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Tension in Cable

  1. Sep 16, 2007 #1
    1. The problem statement, all variables and given/known data

    [​IMG]

    Two Cables tied together at C are loaded as shown. Determine the range of values of Q for which the tension will not exceed 270N in either cable. Solve graphically and Numerically.

    2. Relevant equations
    law of cos, law of sine
    sum of Fx = 0
    sum Fy = 0

    3. The attempt at a solution
    I'm really not sure where to start with this one, probably because I don't fully understand the question. I am assuming that I should set AC = 270N and BC= 270 N. And then find all components such that sum of Fx = 0 and Sum Fy = 0. This will be the Max vaule and the resultant of BC and AC plus P should give me Q? I am getting an answer like this, but it's not making sense.
     
  2. jcsd
  3. Sep 16, 2007 #2

    dynamicsolo

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    Please check your attachment. I think you're not getting help because your picture won't download into your post and that is essential to working on the problem...
     
  4. Sep 16, 2007 #3

    learningphysics

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    Don't assume anything for the tension in the cables... call them T1 and T2... then write the sum of the forces in the x-direction... y-direction...

    Solve for T1 and T2, in terms of Q... that will give you the limits on Q.
     
  5. Sep 16, 2007 #4
    I thought that I had to assume the tension in the cables, otherwise how would I solve for the parameters given, ie: "range of values of Q which the tension will not exceed 270 in either cable."
    Do you not solve by setting each tension to max (270 N) and then solving for Q... let's say I get Magnitude Q = xN then I would say 0<= Q <= xN?


    So far I have done this


    sum Fx: 340 cos 0 + 270 cos 90 + 270 cos 180 + Qx cos 240
    I then solved for Qx cos 240 = -70

    sum Fy: 340 sin 0 + 270 sin 90 + 270 sin 180 + Qy sin 240
    I then solved for Qy sin 240 = -270

    I then took the Qx component and Qy component and solved for Q using pythogras to yield 279.92 or 280 N at 60 degrees South of West.
    So my final answer would be 0 N=< Q <= 280 N


    I have no idea if this is correct, so any help with my methodology is welcome. Also if somone is able to confirm that they can't see the diagram I posted? I can view it without issue using several ISP's.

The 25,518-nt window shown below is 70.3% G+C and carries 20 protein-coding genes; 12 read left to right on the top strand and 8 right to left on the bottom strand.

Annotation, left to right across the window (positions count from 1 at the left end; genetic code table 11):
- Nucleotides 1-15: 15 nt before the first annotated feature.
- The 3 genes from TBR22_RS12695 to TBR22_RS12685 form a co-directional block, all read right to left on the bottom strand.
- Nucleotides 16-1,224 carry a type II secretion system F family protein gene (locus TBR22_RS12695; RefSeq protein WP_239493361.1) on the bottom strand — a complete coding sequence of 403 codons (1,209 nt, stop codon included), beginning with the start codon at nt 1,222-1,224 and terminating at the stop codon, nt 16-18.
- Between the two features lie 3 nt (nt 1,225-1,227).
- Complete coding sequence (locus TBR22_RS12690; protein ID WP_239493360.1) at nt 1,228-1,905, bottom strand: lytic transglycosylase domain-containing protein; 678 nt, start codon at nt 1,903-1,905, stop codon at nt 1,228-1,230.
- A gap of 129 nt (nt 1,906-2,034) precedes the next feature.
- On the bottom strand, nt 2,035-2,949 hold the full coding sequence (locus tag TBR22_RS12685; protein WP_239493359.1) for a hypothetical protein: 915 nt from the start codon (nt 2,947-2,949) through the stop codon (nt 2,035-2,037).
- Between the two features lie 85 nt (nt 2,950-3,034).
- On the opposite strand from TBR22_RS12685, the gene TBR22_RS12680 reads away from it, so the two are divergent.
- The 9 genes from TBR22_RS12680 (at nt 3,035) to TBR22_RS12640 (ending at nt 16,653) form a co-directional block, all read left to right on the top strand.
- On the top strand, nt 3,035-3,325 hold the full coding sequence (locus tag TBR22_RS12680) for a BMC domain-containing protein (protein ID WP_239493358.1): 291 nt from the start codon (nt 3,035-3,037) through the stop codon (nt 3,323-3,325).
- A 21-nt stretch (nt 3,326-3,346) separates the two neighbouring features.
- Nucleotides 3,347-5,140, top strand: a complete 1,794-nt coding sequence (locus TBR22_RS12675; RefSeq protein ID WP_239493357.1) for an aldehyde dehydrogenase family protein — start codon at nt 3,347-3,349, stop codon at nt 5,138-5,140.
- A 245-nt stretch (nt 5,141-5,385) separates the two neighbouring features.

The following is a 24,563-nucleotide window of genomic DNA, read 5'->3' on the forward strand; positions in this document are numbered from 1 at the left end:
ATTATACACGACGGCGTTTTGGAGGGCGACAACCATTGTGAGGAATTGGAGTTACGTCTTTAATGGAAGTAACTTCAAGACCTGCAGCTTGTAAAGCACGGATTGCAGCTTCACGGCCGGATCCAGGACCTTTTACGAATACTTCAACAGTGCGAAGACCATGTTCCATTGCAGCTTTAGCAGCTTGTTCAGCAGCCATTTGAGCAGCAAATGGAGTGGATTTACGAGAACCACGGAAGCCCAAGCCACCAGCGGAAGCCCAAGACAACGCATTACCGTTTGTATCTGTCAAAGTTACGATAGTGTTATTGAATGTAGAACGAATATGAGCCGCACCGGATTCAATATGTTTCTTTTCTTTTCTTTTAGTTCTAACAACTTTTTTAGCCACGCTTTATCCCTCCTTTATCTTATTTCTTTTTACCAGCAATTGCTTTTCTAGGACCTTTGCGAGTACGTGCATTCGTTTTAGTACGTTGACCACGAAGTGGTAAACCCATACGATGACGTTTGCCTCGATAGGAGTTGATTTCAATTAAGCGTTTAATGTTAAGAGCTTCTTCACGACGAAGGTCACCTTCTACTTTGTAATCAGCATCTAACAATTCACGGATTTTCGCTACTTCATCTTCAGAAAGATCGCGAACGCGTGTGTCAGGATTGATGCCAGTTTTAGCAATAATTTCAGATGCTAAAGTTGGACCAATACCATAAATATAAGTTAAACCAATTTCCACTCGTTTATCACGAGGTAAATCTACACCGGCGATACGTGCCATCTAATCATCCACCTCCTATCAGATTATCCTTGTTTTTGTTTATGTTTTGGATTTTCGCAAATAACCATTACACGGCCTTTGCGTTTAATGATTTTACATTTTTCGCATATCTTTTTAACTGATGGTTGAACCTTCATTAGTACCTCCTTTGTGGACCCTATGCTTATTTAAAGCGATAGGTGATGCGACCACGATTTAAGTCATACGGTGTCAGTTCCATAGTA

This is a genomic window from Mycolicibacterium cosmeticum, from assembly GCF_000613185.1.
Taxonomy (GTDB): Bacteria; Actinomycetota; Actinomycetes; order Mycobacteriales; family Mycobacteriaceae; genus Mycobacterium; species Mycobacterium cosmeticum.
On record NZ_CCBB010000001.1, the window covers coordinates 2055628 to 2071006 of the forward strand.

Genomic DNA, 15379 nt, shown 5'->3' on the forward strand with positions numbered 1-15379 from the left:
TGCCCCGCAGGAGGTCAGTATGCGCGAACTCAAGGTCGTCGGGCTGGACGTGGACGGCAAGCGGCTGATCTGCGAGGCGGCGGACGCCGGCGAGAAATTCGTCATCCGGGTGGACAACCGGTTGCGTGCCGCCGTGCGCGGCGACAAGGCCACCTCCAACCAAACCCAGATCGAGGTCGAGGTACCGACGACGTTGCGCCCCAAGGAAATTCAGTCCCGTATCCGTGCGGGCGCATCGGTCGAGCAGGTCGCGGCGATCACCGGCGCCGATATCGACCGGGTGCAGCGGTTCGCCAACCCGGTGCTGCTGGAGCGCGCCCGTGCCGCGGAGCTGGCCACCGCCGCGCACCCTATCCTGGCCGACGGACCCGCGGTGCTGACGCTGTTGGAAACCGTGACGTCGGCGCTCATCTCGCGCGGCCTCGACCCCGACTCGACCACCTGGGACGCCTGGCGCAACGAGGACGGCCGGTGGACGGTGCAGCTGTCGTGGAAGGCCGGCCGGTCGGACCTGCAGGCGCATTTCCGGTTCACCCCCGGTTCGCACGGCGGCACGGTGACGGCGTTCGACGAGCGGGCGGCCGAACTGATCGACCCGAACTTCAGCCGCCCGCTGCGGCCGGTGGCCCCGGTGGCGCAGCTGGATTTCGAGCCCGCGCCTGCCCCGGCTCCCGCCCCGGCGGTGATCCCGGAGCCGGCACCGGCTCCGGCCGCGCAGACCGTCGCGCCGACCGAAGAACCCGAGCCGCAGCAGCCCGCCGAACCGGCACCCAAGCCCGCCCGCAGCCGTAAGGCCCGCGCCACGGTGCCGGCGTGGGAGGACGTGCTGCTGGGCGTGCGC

Last edited: Sep 16, 2007
  6. Sep 16, 2007 #5

    learningphysics

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    Doesn't Q have to be downward? Why do you have Qx and Qy?
     
  7. Sep 16, 2007 #6

    dynamicsolo

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    Could be the browser on my ancient computer at home (I've hit a couple other postings today I couldn't read all of). I'll have to see if I have the same trouble on the computer at work...
     
  8. Sep 16, 2007 #7
    Does Q have to be downward?
    I don't see why it does, gravity does not come into play. I just rotated that picture above and my FBD 30 degrees clockwise. That made all relevant angles( of vectors) 90 degrees with the exception of Q which was 240 degrees. Just a rotation.
     
  9. Sep 16, 2007 #8

    learningphysics

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    I'm able to see the picture.
     
  10. Sep 16, 2007 #9

    learningphysics

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    I don't understand Qxcos240... Do you mean Qcos240? ie: Qx = Qcos240?

    I don't think this method is correct... It is impossible for both tensions to be 270N at the same time.

    I recommend going with what I said earlier... use T1 and T2 as variables.... solve for them in terms of Q... then you can see what limits are required to make T1 and T2 remain less than 270.
     
  11. Sep 17, 2007 #10
    Ok, I am doing this completely wrong if it is impossible for both tensions to be 270N at the same time. Can you tell me why? Is it because they have different angles, and therefore regardless of the tension on P or Q it will never be "evenly distributed" over both cables?
     
  12. Sep 17, 2007 #11

    CompuChip

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    You should solve it for each cable separately.
    a) Pick a cable (say, A)
    b) Calculate the tension in A due to the combined force P as drawn and Q downward
    c) Solve for Q, this will give you a maximum value Q(A) on Q
    d) Repeat for B, getting a maximum value Q(B)
    e) Write down the answer: min(Q(A), Q(B))
     
  13. Sep 17, 2007 #12
    Thanks learningphysics and CompuChip, I think I've done it correctly (I hope).
    Can you let me know if the methodology is correcT?



    I rotated my FBD, the diagram in the text by 30 degrees clockwise. I like it this way because it gives us some special angles to get easy values for (for cancelling unknown TBC and TAC), like angle 0, 90 and 180. I assume to NOT know the values for the tension, and solve for the two unknowns (just like you both indicated I should initially!)

    Now I sum the Fx Forces.
    0= 340 Cos 0 + TAC cos 90 + TCB cos 180 + Q cos 240 0= 340(1) + 0 + TCB(-1) + Q(-1/2) 0= 340 -TCB -Q(1/2) 340 -Q(1/2)= TCB Now we say TCB <= 270N So; 340 -Q(1/2) <= 270N
    -Q(1/2) <= 270N - 340N
    Q(1/2) >= 340N - 270N
    Q(1/2) >= 70N
    Therefore Q >= 140N

    Now I sum the Fy forces in similar fashion
    0= 340 sin 0 + TAC sin 90 + TCB sin 180 + Q sin 240
    </snip>
    Etc... And I end up with;
    Q<= 311.77
    for a final answer of

    140N <= Q <= 312N
     
  14. Sep 17, 2007 #13

    learningphysics

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    Looks good to me.
     
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